“Historically, society has made a lot of incorrect and harmful assumptions and just generalizations that are applied to way too many people. We need to recognize the diversity of all human beings and strive to understand the individual person’s needs and goals if we actually want to help them.” – Alicia Thatcher, MD
The United Nations Convention on the Rights of Persons with Disabilities (UNCRPD) recognizes people with disabilities, including people with intellectual and developmental disabilities (IDD), as having the right to access necessary supports that confirm their equal standing with others before the law.
Canada has ratified this convention. Subsequently, family physicians have an obligation to provide patients with intellectual and developmental disabilities the necessary support to understand the decisions they face in healthcare settings. They also have a legal responsibility to obtain informed consent for healthcare interventions. Furthermore, they must clarify the appropriate role of family, friends, and trusted workers in supporting patients who may experience difficulties understanding information.
Despite these obligations, many provinces and territories in Canada, with exceptions that include British Columbia, Manitoba and Yukon, have yet to develop laws and regulations that explicitly recognize supported decision-making arrangements for people with intellectual and developmental disabilities. Accordingly, family physicians and other healthcare providers often find themselves in grey practice areas when seeking informed consent for healthcare interventions involving people with IDD.
To address this issue, the Developmental Disabilities Program of Surrey Place has developed the “Decision Making in Health Care of Adults with Intellectual and Developmental Disabilities: Promoting Capabilities” tool (Promoting Capabilities tool), which is available through the Surrey Place website.
Shifting the focus of decision-making assessments
The Promoting Capabilities tool guides clinicians in shifting the focus from assessing what adults with IDD can or cannot do independently to evaluating and addressing the accommodations and support for decision making that they need to be involved as much as possible in reaching decisions about acceptable and preferred healthcare interventions.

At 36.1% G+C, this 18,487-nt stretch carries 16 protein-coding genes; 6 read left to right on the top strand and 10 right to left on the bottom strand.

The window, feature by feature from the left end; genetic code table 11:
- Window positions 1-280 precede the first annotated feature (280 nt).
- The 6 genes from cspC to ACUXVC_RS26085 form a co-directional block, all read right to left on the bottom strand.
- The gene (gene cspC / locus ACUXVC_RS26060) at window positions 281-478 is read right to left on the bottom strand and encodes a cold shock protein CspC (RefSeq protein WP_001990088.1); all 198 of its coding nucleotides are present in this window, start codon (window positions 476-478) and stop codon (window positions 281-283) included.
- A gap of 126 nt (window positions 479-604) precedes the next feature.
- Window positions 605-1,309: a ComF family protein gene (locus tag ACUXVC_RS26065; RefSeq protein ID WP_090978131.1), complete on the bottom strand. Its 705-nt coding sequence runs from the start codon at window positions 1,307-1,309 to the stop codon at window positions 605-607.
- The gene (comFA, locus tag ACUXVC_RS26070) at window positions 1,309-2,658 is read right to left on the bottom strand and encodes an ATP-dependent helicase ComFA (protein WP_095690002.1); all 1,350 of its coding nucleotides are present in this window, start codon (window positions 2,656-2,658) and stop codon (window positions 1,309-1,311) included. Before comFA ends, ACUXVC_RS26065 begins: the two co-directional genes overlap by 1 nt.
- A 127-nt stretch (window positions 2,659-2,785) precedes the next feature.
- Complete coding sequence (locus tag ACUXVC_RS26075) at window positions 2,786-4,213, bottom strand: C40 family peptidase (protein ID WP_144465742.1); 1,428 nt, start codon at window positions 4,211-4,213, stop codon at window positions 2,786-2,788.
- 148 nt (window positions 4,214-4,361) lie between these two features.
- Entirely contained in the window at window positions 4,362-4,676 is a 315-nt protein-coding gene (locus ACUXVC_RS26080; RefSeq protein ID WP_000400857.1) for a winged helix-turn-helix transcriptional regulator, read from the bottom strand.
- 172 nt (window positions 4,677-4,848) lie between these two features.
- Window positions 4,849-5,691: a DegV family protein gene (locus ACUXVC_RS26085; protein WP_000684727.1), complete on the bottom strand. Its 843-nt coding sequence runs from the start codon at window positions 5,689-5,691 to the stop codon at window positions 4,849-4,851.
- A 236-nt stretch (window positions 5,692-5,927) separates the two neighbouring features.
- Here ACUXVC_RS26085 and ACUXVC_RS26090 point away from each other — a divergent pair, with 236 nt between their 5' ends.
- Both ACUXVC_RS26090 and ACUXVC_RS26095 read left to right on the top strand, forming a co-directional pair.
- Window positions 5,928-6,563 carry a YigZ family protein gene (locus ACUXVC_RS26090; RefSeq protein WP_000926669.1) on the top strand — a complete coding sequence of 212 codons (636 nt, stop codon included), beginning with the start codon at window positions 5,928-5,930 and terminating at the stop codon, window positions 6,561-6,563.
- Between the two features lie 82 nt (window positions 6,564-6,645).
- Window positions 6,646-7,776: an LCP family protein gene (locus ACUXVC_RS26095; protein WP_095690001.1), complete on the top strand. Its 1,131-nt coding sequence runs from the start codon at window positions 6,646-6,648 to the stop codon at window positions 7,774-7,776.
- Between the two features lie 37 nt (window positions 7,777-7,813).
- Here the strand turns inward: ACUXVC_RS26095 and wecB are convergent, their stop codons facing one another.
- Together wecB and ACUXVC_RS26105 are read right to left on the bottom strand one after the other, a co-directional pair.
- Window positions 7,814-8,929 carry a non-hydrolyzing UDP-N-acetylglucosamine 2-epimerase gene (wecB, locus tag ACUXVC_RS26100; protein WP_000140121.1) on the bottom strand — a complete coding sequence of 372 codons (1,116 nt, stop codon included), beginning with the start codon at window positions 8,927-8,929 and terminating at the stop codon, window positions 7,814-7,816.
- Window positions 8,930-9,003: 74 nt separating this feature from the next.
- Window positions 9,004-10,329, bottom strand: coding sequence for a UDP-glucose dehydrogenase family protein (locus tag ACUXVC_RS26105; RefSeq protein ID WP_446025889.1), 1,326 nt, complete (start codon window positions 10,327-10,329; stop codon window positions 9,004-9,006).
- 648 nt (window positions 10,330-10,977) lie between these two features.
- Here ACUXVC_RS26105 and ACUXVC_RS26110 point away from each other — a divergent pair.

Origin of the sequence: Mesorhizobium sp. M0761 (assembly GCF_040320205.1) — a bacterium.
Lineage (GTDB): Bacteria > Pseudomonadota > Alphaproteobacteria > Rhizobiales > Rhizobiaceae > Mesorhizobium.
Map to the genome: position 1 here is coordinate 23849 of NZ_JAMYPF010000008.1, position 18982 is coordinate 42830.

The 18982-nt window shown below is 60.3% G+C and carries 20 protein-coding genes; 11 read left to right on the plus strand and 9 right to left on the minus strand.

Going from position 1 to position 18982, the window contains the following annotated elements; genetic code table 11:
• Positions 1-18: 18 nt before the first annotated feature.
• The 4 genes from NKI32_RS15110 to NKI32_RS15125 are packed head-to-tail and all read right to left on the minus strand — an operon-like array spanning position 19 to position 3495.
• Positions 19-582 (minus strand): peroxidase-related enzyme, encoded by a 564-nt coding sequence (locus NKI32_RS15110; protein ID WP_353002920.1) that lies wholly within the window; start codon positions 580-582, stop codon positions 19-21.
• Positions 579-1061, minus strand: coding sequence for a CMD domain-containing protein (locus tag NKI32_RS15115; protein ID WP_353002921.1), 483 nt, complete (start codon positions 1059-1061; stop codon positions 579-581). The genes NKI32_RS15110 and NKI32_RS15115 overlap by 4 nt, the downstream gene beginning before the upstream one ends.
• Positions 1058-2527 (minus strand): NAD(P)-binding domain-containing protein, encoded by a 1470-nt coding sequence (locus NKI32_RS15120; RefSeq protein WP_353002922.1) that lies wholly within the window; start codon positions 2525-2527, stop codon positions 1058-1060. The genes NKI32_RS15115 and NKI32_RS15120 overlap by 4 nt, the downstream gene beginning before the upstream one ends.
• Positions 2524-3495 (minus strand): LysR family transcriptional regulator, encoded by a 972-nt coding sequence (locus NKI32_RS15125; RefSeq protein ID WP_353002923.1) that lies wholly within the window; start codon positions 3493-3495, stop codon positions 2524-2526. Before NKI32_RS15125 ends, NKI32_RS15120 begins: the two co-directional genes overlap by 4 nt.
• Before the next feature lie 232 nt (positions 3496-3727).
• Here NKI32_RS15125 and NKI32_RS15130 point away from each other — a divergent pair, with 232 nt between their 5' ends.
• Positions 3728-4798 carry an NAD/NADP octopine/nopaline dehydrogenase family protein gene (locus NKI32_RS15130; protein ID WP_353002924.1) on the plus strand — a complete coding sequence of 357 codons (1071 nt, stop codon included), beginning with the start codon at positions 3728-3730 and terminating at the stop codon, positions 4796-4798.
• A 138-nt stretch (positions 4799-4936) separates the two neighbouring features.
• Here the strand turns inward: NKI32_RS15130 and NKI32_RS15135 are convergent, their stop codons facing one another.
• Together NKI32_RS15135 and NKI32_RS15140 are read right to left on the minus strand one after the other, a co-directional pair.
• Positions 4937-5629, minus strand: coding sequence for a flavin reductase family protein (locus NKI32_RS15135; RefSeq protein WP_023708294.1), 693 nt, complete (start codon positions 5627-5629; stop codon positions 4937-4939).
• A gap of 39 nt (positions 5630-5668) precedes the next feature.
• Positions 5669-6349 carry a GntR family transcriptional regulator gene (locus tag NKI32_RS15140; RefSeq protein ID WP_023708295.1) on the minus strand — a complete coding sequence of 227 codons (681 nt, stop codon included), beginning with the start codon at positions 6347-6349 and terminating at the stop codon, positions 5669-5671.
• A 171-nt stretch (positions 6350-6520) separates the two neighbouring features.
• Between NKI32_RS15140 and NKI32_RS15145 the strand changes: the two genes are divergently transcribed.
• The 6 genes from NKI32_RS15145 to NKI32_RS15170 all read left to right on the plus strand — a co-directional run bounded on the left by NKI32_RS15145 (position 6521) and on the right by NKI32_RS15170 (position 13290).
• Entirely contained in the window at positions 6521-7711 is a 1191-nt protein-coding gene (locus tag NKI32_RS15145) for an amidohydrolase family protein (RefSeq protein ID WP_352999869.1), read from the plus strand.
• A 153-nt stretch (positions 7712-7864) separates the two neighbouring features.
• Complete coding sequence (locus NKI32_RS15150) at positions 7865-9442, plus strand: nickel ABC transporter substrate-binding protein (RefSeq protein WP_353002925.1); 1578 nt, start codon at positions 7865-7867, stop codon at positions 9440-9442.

Jurisdictions in Canada have different laws recognizing who can give formal consent for and authorize a healthcare decision. But giving consent is only one part (the final part) of the consent process. Promoting the capabilities of adults with IDD by providing needed accommodations for them to be optimally involved in this process, formally or informally, is a practice that can be incorporated into any legal regime and realized in any healthcare setting.
“I have colleagues and friends who say, “Yes, I practice supported decision making,” but they think of it as something nice to do. They don’t think of it as a somewhat more formal process…if you're working with people with intellectual and developmental disabilities, it is a formal kind of response.” – Bob Parke, Bioethicist
The Promoting Capabilities tool anticipates that some people with IDD might need support from other people to reach healthcare decisions “interdependently.” This could involve helping to elicit, clarify or communicate the person with IDD’s health-related goals and preferences among available treatment options. Ultimately, this tool advances the patient understanding and acknowledges the role of supporters and accommodations, drawing upon existing laws and structures across Canada that mandate accommodations for people with disabilities.